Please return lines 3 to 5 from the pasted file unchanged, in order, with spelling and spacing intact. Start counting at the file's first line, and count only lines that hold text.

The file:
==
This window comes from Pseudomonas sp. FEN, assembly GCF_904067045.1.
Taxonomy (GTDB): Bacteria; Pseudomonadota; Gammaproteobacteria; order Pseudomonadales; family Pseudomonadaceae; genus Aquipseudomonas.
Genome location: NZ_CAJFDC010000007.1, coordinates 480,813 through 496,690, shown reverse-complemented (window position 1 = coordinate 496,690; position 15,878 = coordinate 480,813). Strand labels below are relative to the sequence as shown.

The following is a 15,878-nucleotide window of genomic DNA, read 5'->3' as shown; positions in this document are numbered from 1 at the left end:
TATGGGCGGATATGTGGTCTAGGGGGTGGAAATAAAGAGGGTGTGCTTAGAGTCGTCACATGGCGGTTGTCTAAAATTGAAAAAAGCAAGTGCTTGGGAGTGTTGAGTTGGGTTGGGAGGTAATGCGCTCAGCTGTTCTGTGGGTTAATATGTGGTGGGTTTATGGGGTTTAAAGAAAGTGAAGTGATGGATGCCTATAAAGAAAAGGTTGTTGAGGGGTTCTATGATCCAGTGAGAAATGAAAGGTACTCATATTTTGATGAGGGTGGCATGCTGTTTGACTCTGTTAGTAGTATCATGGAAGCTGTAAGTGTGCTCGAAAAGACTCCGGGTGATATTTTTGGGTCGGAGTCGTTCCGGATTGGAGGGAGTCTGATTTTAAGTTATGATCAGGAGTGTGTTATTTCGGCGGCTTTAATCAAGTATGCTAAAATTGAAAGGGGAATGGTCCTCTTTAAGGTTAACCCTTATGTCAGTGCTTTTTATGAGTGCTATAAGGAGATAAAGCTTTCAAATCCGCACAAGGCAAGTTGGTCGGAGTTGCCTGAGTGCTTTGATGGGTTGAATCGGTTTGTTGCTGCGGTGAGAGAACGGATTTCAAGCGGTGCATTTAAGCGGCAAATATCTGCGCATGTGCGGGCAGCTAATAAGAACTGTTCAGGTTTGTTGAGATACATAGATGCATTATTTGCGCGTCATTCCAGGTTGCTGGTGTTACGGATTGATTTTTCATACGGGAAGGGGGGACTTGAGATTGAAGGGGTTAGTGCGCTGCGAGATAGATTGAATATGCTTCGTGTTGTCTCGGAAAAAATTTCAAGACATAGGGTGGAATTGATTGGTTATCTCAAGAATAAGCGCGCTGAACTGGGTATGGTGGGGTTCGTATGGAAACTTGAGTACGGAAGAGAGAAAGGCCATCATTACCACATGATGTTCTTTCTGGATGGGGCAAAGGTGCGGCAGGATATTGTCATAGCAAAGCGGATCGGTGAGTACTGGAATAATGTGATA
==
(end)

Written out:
Genome location: NZ_CAJFDC010000007.1, coordinates 480,813 through 496,690, shown reverse-complemented (window position 1 = coordinate 496,690; position 15,878 = coordinate 480,813). Strand labels below are relative to the sequence as shown.

The following is a 15,878-nucleotide window of genomic DNA, read 5'->3' as shown; positions in this document are numbered from 1 at the left end:
TATGGGCGGATATGTGGTCTAGGGGGTGGAAATAAAGAGGGTGTGCTTAGAGTCGTCACATGGCGGTTGTCTAAAATTGAAAAAAGCAAGTGCTTGGGAGTGTTGAGTTGGGTTGGGAGGTAATGCGCTCAGCTGTTCTGTGGGTTAATATGTGGTGGGTTTATGGGGTTTAAAGAAAGTGAAGTGATGGATGCCTATAAAGAAAAGGTTGTTGAGGGGTTCTATGATCCAGTGAGAAATGAAAGGTACTCATATTTTGATGAGGGTGGCATGCTGTTTGACTCTGTTAGTAGTATCATGGAAGCTGTAAGTGTGCTCGAAAAGACTCCGGGTGATATTTTTGGGTCGGAGTCGTTCCGGATTGGAGGGAGTCTGATTTTAAGTTATGATCAGGAGTGTGTTATTTCGGCGGCTTTAATCAAGTATGCTAAAATTGAAAGGGGAATGGTCCTCTTTAAGGTTAACCCTTATGTCAGTGCTTTTTATGAGTGCTATAAGGAGATAAAGCTTTCAAATCCGCACAAGGCAAGTTGGTCGGAGTTGCCTGAGTGCTTTGATGGGTTGAATCGGTTTGTTGCTGCGGTGAGAGAACGGATTTCAAGCGGTGCATTTAAGCGGCAAATATCTGCGCATGTGCGGGCAGCTAATAAGAACTGTTCAGGTTTGTTGAGATACATAGATGCATTATTTGCGCGTCATTCCAGGTTGCTGGTGTTACGGATTGATTTTTCATACGGGAAGGGGGGACTTGAGATTGAAGGGGTTAGTGCGCTGCGAGATAGATTGAATATGCTTCGTGTTGTCTCGGAAAAAATTTCAAGACATAGGGTGGAATTGATTGGTTATCTCAAGAATAAGCGCGCTGAACTGGGTATGGTGGGGTTCGTATGGAAACTTGAGTACGGAAGAGAGAAAGGCCATCATTACCACATGATGTTCTTTCTGGATGGGGCAAAGGTGCGGCAGGATATTGTCATAGCAAAGCGGATCGGTGAGTACTGGAATAATGTGATA